You can cry about the elites all you'd like, but the entire point of the Academy Awards is to reward the elite -- and the biggest superhero films of the year aren't among them
This year's nine nominees for Best Picture have averaged just under $72 million per film. That ranges from nearly $132 million for Hidden Figures to about $20.4 million for Moonlight. Compare that to the five-film field for Best Visual Effects and its more than $246 million average. In that equation, Disney's continuation of the highly lucrative Star Wars franchise, Rogue One and its $527.2 million tops the list while Laika's more artistic Kubo and the Two Strings ($48 million) constitutes the low end.
You have to go back to 2003 to find the last top-grossing U.S. film to win Best Picture. That year, Lord Of The Rings: Return Of The King took home the Oscar not for bringing in more than $377 million in the U.S., but for capping off an epic trilogy that the Academy of Motion Picture Arts and Sciences was honoring all at once. The last blockbuster to pull off that feat without any help from a broader series of films was Titanic, which made more than $600 million in 1997 on its way to a Best Picture win.
Blockbuster and Best Picture films weren't always so evenly divided. Back in 1988, Rain Man topped that year's U.S. box office list by taking in nearly $173 million (or more than $346 million today) despite having an R rating and featuring nothing flashier than Tom Cruise taking his autistic brother (played by Dustin Hoffman) on a road trip. That year, according to the National Association of Theater Owners, 9 of the Top 20 films in the U.S. were rated R, down from 12 the year before but still prior to a record high of 14 in 1992. Also during 1998, only three of the Top 20 films were rated PG-13.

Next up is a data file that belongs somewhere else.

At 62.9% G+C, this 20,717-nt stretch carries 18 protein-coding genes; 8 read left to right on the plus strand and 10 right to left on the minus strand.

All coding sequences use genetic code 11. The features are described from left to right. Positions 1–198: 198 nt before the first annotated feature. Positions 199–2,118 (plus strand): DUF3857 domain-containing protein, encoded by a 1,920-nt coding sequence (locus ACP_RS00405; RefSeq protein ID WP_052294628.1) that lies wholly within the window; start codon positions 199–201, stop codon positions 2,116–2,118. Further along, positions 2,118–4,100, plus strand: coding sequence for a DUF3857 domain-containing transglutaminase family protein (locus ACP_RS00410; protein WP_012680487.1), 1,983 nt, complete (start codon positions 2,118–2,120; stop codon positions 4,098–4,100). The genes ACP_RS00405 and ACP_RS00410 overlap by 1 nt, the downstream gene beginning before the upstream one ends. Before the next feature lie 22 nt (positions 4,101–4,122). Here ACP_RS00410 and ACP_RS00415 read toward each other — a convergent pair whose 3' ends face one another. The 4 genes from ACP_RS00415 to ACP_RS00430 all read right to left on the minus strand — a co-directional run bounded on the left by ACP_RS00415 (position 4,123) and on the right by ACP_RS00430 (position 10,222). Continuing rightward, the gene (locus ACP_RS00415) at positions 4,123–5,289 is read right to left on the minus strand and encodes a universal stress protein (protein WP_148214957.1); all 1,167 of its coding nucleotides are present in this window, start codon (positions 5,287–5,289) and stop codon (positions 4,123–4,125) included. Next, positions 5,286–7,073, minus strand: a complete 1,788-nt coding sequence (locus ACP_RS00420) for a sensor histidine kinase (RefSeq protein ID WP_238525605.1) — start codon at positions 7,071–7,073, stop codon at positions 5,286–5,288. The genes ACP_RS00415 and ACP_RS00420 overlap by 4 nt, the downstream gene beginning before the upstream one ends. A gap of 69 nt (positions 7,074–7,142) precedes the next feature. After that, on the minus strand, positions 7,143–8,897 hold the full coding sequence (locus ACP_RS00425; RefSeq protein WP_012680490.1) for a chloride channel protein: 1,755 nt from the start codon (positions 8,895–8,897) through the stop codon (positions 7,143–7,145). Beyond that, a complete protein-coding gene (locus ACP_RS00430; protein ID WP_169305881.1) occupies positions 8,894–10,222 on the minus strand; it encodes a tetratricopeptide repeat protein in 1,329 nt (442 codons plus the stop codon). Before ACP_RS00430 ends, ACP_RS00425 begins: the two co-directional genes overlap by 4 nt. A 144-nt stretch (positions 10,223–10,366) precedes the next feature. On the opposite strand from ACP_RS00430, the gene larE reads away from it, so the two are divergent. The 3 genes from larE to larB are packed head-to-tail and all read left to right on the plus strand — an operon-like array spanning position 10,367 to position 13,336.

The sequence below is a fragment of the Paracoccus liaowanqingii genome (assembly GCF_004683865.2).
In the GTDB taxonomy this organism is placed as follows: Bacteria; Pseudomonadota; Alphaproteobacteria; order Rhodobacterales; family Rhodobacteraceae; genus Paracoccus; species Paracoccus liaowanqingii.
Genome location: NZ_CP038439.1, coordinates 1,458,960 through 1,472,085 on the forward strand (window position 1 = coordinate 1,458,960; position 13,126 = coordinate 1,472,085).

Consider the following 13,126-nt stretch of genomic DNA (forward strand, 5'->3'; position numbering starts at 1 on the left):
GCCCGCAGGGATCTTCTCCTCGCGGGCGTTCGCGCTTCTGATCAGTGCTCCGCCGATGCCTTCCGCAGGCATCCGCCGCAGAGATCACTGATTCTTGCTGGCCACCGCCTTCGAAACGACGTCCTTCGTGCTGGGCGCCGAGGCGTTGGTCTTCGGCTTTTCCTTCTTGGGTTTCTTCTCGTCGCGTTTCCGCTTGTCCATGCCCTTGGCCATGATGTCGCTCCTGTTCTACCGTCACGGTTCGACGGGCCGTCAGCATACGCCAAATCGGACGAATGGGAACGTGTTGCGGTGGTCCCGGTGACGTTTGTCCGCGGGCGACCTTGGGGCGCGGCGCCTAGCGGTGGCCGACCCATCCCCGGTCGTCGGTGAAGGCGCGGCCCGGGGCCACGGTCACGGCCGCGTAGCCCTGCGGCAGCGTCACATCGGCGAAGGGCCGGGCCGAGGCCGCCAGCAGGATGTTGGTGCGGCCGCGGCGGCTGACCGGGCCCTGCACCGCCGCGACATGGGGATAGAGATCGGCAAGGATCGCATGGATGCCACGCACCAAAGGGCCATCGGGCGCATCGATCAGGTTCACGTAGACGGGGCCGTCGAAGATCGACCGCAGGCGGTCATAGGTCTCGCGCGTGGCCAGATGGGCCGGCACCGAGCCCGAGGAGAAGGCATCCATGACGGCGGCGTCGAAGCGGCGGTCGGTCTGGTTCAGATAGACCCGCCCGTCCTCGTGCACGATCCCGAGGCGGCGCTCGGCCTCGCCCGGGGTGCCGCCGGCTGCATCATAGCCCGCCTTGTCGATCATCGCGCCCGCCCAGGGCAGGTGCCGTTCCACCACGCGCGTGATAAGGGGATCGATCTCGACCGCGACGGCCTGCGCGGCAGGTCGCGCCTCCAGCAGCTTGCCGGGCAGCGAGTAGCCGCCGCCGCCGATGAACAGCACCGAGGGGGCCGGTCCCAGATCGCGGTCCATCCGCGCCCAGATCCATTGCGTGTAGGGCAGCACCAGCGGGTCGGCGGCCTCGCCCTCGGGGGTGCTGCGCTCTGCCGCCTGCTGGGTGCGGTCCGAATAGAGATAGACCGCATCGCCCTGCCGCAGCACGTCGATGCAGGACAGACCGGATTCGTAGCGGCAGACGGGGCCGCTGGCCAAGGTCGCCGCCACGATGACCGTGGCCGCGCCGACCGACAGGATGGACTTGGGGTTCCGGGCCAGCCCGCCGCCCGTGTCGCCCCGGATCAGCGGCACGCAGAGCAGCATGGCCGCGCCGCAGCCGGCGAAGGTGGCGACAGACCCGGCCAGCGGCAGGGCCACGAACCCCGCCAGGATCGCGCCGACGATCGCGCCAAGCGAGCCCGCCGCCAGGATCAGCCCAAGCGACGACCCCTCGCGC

By 1998, a year after PG-13 Forrest Gump won Best Picture and dominated U.S. box offices with a nearly $330 million take (more than $527 million today), 9 of the Top 20 movies were PG-13, while only 5 were rated R. From 2000 to 2012, PG-13 films would make up 50% or more of the Top 20 movies in the U.S. every year except 2009 (8) and 2010 (5). During that same span, their R-rated counterparts made up just 5 of the Top 20 in their best years and couldn't crack the Top 20 at all in 2002, when PG-13 Chicago won Best Picture. In fact, since 1993, PG-13 films have made 47.2% of the movie industry's revenue despite accounting for about 2,000 fewer films than their R-rated counterparts.
That's creating a huge divide between the Academy's definition of the "best" films and what the U.S. moviegoing public deems the most popular. In 2005, when the $380 million Star-Wars: Revenge Of The Sith was the biggest film in the land and a five-film Best Picture field averaged just $49.1 million per film, Crash won Best Picture and finished with a box office take of just $54.6 million. In 2007, when Spider-Man and Transformers films each topped $300 million domestically, No Country For Old Men won with little more than $74 million in box office earnings.
Even if Hidden Figures wins Best Picture, it will do so as roughly the 19th most-popular film of 2016. The highest-grossing film of last year, Rogue One, will have made four times its total box office receipts. La La Land has an outside chance of cracking the Top 20 for 2016, but it still gets trounced by the biggest cartoon, space and superhero movies. That's not necessarily a bad thing, as those categories are designed specifically to keep children seated and quiet while keeping adults entertained enough not to be bored out of their skulls. They're not attempting to advance art: they're drawing attention and, later, diverting it toward merchandise. Best Picture contenders typically get a longer leash and a narrower focus, which explains how the following ten films took home the prize despite being the lowest-earning films to ever win the award: